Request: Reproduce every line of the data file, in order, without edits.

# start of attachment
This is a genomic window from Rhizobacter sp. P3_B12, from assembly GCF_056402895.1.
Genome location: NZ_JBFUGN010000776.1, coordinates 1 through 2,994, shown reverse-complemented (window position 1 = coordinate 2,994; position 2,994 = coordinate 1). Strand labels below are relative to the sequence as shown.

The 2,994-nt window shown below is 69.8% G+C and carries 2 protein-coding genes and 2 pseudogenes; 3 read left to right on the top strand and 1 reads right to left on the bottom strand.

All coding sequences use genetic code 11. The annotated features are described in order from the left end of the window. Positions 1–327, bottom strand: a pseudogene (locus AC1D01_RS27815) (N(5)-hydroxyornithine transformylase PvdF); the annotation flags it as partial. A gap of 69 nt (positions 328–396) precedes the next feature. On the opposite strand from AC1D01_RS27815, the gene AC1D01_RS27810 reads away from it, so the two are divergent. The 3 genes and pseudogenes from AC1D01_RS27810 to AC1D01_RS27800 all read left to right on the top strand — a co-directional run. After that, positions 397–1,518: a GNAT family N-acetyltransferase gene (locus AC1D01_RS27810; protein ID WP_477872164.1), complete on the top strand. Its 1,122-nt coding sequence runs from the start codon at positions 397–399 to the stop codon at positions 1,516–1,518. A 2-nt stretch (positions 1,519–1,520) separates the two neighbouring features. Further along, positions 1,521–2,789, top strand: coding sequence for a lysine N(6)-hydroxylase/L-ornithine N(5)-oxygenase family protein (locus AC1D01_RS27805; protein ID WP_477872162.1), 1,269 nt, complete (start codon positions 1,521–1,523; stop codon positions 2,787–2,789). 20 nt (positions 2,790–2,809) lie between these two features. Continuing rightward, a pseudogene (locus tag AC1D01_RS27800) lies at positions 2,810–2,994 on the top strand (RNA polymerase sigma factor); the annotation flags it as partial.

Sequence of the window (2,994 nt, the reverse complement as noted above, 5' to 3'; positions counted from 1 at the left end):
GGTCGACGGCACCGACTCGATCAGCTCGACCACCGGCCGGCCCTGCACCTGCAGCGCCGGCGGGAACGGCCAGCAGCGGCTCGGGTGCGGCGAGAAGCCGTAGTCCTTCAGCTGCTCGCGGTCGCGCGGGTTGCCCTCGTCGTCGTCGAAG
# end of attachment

This is a genomic window from Rhizobacter sp. P3_B12, from assembly GCF_056402895.1.
Genome location: NZ_JBFUGN010000776.1, coordinates 1 through 2,994, shown reverse-complemented (window position 1 = coordinate 2,994; position 2,994 = coordinate 1). Strand labels below are relative to the sequence as shown.

The 2,994-nt window shown below is 69.8% G+C and carries 2 protein-coding genes and 2 pseudogenes; 3 read left to right on the top strand and 1 reads right to left on the bottom strand.

All coding sequences use genetic code 11. The annotated features are described in order from the left end of the window. Positions 1–327, bottom strand: a pseudogene (locus AC1D01_RS27815) (N(5)-hydroxyornithine transformylase PvdF); the annotation flags it as partial. A gap of 69 nt (positions 328–396) precedes the next feature. On the opposite strand from AC1D01_RS27815, the gene AC1D01_RS27810 reads away from it, so the two are divergent. The 3 genes and pseudogenes from AC1D01_RS27810 to AC1D01_RS27800 all read left to right on the top strand — a co-directional run. After that, positions 397–1,518: a GNAT family N-acetyltransferase gene (locus AC1D01_RS27810; protein ID WP_477872164.1), complete on the top strand. Its 1,122-nt coding sequence runs from the start codon at positions 397–399 to the stop codon at positions 1,516–1,518. A 2-nt stretch (positions 1,519–1,520) separates the two neighbouring features. Further along, positions 1,521–2,789, top strand: coding sequence for a lysine N(6)-hydroxylase/L-ornithine N(5)-oxygenase family protein (locus AC1D01_RS27805; protein ID WP_477872162.1), 1,269 nt, complete (start codon positions 1,521–1,523; stop codon positions 2,787–2,789). 20 nt (positions 2,790–2,809) lie between these two features. Continuing rightward, a pseudogene (locus tag AC1D01_RS27800) lies at positions 2,810–2,994 on the top strand (RNA polymerase sigma factor); the annotation flags it as partial.

Sequence of the window (2,994 nt, the reverse complement as noted above, 5' to 3'; positions counted from 1 at the left end):
GGTCGACGGCACCGACTCGATCAGCTCGACCACCGGCCGGCCCTGCACCTGCAGCGCCGGCGGGAACGGCCAGCAGCGGCTCGGGTGCGGCGAGAAGCCGTAGTCCTTCAGCTGCTCGCGGTCGCGCGGGTTGCCCTCGTCGTCGTCGAAG